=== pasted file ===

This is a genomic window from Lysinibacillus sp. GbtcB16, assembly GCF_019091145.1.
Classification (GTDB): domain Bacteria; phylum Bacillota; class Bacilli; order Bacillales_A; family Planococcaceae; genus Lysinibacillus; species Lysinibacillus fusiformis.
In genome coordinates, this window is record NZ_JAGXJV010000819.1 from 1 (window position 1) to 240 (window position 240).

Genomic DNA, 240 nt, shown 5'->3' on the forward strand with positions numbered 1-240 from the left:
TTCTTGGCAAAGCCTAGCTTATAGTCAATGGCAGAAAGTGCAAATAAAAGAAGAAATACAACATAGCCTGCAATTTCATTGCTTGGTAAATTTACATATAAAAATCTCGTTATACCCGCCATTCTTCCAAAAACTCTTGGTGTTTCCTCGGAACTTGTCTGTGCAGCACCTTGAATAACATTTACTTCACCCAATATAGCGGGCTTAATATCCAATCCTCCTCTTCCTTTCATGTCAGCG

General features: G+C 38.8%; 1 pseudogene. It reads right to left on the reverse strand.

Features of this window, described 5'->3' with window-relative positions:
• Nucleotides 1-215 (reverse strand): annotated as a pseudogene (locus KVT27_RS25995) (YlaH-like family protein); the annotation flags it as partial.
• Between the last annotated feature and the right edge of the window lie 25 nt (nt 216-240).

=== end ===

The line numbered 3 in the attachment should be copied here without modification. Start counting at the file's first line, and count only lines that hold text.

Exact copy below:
In genome coordinates, this window is record NZ_JAGXJV010000819.1 from 1 (window position 1) to 240 (window position 240).